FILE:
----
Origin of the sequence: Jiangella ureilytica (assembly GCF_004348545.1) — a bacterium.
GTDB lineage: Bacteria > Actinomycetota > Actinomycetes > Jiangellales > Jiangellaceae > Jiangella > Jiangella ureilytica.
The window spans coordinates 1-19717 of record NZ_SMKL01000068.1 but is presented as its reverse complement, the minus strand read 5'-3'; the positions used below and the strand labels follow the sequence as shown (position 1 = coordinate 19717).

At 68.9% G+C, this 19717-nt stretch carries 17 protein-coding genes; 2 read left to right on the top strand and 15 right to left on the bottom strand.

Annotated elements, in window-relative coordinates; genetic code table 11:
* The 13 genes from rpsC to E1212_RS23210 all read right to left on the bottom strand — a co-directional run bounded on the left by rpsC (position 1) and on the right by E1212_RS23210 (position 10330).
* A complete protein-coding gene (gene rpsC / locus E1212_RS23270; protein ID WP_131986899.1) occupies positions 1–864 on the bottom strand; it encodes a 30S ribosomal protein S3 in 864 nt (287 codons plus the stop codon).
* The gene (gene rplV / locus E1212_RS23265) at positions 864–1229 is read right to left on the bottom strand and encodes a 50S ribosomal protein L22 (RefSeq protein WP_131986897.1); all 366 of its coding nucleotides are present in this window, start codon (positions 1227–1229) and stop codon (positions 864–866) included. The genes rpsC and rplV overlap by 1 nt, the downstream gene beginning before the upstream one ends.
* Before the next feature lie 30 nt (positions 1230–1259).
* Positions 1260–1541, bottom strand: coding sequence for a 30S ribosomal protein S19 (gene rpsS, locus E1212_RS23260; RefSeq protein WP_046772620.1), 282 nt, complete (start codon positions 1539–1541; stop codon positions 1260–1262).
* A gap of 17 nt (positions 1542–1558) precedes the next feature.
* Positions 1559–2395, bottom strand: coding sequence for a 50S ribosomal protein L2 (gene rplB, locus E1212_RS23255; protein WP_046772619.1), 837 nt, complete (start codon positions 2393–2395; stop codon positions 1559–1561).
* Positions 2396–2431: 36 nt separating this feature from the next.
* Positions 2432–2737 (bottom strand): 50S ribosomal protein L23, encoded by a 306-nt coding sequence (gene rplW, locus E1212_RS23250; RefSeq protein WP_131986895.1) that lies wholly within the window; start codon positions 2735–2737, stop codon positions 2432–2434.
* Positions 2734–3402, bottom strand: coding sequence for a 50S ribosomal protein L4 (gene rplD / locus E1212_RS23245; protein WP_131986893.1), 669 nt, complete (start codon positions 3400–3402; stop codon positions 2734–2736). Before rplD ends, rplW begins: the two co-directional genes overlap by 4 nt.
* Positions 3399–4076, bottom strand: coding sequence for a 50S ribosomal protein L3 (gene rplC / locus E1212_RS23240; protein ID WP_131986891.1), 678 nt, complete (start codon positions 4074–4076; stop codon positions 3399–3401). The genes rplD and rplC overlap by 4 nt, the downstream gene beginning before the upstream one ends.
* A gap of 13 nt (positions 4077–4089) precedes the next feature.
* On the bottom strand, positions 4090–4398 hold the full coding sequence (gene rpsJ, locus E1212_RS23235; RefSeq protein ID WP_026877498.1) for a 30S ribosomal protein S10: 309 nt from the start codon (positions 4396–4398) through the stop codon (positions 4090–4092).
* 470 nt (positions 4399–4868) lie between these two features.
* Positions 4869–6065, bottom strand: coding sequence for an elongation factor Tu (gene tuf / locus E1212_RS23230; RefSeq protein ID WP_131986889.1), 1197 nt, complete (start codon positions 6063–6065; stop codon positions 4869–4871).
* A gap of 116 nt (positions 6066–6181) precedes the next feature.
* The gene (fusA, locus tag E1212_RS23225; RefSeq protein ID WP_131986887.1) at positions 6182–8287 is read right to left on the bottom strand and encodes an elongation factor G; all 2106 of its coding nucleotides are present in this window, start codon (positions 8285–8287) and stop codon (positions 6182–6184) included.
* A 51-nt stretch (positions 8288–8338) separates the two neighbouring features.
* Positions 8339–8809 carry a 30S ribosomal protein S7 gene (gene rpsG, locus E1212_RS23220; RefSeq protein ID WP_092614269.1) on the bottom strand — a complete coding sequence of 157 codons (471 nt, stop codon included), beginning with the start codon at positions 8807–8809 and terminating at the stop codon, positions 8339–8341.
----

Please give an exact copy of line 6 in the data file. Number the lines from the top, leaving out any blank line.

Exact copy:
* The 13 genes from rpsC to E1212_RS23210 all read right to left on the bottom strand — a co-directional run bounded on the left by rpsC (position 1) and on the right by E1212_RS23210 (position 10330).